It comes as the February 2023 RICS UK Residential Market Survey showed while sentiment among surveyors remains negative, declines in demand and sales may be slowing.
The headline reading for new buyer enquiries rebounded to a net balance of -29% – suggesting a drop – improving from -45% in January.
While this metric is still signalling a decline in demand and represents the tenth consecutive negative monthly reading for new buyer enquiries, it is also the least negative result since July 2022, the RICS said.
The new sales indicator was also less negative in February, improving from a net balance of -36% to -26%.
However, the average time taken to complete sales continues to rise and is now approaching 19 weeks, according to the report.
Respondents highlighted a less adverse trend in the volume of fresh listings coming onto the sales market, with the net balance highlighting a fall rather than a rise and improving to -4% compared with -12% in January and -22% in December.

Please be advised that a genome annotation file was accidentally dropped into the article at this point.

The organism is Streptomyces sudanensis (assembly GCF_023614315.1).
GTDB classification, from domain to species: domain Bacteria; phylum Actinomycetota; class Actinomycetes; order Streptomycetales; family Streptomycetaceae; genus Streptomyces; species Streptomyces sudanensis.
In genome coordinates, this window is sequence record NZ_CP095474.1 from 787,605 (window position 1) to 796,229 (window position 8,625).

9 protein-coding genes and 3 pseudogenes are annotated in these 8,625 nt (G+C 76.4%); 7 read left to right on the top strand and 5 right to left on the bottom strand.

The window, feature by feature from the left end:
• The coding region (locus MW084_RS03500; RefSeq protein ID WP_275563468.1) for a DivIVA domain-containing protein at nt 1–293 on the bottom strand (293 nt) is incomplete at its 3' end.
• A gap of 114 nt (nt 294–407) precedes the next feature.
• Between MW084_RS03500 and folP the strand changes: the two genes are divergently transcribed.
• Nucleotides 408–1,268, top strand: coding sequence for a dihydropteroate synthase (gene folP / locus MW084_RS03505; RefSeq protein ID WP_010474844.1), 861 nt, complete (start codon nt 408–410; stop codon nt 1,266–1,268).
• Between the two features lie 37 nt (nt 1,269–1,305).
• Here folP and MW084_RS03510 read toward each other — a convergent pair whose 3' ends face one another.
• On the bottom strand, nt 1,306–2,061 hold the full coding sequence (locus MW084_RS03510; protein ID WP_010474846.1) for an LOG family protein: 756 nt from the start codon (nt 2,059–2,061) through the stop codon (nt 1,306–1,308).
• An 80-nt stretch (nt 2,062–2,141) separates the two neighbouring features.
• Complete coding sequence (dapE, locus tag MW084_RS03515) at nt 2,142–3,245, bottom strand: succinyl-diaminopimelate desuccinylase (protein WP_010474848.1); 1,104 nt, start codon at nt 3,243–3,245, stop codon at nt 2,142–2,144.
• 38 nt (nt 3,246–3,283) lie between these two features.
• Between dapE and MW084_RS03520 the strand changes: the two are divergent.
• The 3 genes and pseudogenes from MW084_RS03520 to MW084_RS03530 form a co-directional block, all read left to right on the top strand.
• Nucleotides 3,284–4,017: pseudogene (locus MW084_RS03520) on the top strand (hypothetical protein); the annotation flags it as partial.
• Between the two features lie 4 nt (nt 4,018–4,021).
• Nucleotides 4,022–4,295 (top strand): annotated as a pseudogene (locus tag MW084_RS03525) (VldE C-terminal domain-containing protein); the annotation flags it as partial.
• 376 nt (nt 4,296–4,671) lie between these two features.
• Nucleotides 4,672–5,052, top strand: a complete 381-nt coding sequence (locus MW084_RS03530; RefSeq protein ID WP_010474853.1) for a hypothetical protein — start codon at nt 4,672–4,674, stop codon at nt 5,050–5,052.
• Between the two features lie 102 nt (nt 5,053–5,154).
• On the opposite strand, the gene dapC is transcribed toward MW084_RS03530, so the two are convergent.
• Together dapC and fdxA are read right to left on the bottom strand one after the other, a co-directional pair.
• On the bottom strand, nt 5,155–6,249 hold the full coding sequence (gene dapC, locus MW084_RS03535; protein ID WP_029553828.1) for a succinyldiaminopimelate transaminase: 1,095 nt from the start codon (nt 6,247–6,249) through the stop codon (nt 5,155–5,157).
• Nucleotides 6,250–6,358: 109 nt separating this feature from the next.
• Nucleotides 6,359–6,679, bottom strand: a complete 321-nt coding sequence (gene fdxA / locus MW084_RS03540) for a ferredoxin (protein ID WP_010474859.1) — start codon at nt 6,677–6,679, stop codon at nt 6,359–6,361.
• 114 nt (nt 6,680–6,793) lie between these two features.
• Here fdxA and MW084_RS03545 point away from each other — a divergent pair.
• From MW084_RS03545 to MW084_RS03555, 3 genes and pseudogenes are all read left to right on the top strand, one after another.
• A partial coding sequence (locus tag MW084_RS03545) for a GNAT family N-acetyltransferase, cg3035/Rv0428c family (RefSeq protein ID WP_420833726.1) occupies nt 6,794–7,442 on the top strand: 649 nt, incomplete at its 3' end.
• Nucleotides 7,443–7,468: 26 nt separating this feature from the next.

Even so, the number of market appraisals conducted in February was still negative but below the equivalent period a year ago according to a net balance of -33% of respondents.
This compares with a reading of -42% in the previous month and a recent low of -55% in December.
Looking ahead, sales are anticipated to continue to slip over the coming three months, demonstrated by the near-term sales expectations net balance coming in at -47%.
But at the twelve-month time horizon, the sales outlook looks to be more stable, the RICS said, with a net balance of -8%.
This stands against -20% in January and a recent low of -45% back in August.
Surveyors were also asked about the difference between the asking price and sales price in the current climate.
In the mainstream market, covering prices up to £500,000, around 60% of respondents suggested that prices were being agreed at below the asking price.
For properties priced between £500,000 and £1m, the share jumped to just over 70%.
Tarrant Parsons, RICS senior economist, said: “The housing market continues to adjust to the tighter lending climate, with stretched mortgage affordability still weighing heavily on activity.
“Given the ongoing weakness in demand, house prices remain on a downward trajectory, and are expected to see further falls through the first half of the year at least.
“Going forward, near-term expectations suggest market activity will remain generally subdued over the coming months, although the latest survey feedback shows tentative signs that the ongoing decline in buyer enquiries is now moderating.”